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Recommended Commentaries for John

I will be recommending commentaries for the book of John with this post.


The Gospel According to John, by Leon Morris.  Morris has written a good commentary on John.  There are two things I really like about his commentary.  First, it is an easy and enjoyable read.  Second, he offers a lot of extra insights in the footnotes.  Morris does a fine job making connections with the Old Testament and post-resurrection events; however, the draw back to this commentary is that it is a bit outdated in comparison with other volumes discussed below. 


The Gospel of John, by F. F. Bruce.  Bruce is one of my favorite authors.  He was one of the few scholars who was an expert in both Old and New Testament studies.   I recommend this commentary because it is accessible (i.e., simple), but knowing Bruce’s abilities (from reading his other commentaries) he leaves you wanting more with this volume.  This commentary is inexpensive and would be a great book for a small study group study to read through. 


Encountering John, by Andreas Kostenberger.  Kostenberger is an expert scholar on John.  This book is less a commentary and more a theological and historical survey of John.  The aim of the book is not to be an indepth treatment, which makes it perfect for a study group. 


John, by Andreas Kostenberger.  Kostenberger follows up on his shorter version on John (see above) with this excellent commentary.  This commentary is quite technical and the most up to date work in terms of scholarship.  Kostenberger does a good job dealing with the theology of the book, but there were times where I wished he did more (e.g., John 2:14-22).  However, he does a nice job with other passages that are often difficult (e.g., John 20:17) or misinterpreted (e.g., John 21:15-17).  I would highly recommend this commentary for anyone wanting to seriously study the gospel of John.


The Gospel According to John, by D. A. Carson.  These last two works (Carson and Ridderbos) do the best job integrating redemptive-history into their commentaries.  Carson’s commentary is a good mix of exegesis and theology.  Carson does a consistent job connecting the gospel of John to the Old Testament and deals quite well with misunderstood passages in John.  For example his work on John 15:1-17 is superb where he demonstrates that the vine imagery is rooted in the Old Testament and shows how to properly understand the passage while avoiding common misconceptions about this text (e.g., losing your salvation).  This commentary was one of the first I read that dealt with redemptive-historical issues where I saw legitimate and important connections made in the text between the Old and New Testament.   This commentary is a must buy for anyone serious about studying John.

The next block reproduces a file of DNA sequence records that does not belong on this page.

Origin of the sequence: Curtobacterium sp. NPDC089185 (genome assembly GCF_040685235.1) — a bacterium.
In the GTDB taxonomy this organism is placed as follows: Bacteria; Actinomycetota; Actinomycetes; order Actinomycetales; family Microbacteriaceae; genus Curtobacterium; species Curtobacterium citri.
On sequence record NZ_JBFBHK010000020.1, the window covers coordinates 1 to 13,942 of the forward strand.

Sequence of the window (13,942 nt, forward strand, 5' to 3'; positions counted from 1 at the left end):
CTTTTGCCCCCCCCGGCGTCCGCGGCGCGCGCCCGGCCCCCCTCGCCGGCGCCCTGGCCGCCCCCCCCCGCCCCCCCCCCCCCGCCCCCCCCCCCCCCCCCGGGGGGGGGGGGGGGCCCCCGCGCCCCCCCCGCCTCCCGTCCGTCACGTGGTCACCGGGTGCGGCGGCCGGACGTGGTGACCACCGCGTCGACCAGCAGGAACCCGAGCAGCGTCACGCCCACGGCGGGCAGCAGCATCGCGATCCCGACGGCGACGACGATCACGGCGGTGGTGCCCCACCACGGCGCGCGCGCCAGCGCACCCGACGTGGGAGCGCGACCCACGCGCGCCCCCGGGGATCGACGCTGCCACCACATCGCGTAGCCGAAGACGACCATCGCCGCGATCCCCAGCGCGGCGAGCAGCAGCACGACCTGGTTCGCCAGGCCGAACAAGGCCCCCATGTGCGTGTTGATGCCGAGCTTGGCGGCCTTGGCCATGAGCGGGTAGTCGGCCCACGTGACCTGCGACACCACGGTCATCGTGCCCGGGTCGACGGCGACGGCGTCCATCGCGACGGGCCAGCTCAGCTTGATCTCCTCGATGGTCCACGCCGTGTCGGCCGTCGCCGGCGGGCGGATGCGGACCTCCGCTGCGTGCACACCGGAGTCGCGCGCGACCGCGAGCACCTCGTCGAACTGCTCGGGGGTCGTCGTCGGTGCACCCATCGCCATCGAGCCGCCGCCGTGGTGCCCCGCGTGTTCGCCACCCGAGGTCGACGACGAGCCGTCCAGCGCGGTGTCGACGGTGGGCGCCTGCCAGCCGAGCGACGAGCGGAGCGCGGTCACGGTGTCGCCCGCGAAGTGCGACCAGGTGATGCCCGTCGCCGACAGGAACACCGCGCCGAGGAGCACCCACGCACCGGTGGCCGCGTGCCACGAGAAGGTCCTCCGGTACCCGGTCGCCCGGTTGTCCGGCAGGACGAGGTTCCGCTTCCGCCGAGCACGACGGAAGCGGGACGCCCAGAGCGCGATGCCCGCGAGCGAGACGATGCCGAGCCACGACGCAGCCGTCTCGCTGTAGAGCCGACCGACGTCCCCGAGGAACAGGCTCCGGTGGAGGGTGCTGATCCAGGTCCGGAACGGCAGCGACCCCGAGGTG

The Gospel of John, by Herman Ridderbos.  If you are familiar with other works by Ridderbos (e.g., Paul: An Outline of His Theology and The Coming of the Kingdom) then you know he has keen insights when it comes to redemptive-historical issues.  While Ridderbos’ commentary is less technical (less Greek) than the previous two, his primary concern is to present the theology of the book.  Ridderbos does a fine job connecting John to the Old Testament and the fact that he is a European scholar makes his insights that much more interesting and compelling.  I would recommend this commentary in conjunction with Kostenberger and Carson even though Ridderbos’  is more expensive. 

The Gospel of John, by Richard Bauckham, forthcoming.  I suspect this commentary will be quite good given Bauckham’s other fine publications (e.g., Jesus and the Eyewitnesses and The Theology of the Book of Revelation)

  1. June 18, 2007 at 9:08 am

    I’ve been using the last three in preaching through John and found them very valuable.

  2. June 18, 2007 at 6:05 pm

    I have Carson and Kostenberger. I just started preaching through John, a “series” that I expect will take me well into 2008 (or beyond) I have found both to be quite helpful, along with Calvin. Calvin’s commentaries can be quite difficult at times but every once and a while you find a real gem.

  3. June 18, 2007 at 9:26 pm

    I plan to use the last three (and Morris) in the fall when I teach John. I look forward to Bauckham’s contribution. I also think Raymond Brown is helpful.

  4. July 2, 2007 at 2:33 pm

    Keener is really good for backgrounds, and Boice is good for sermon preparation and application.

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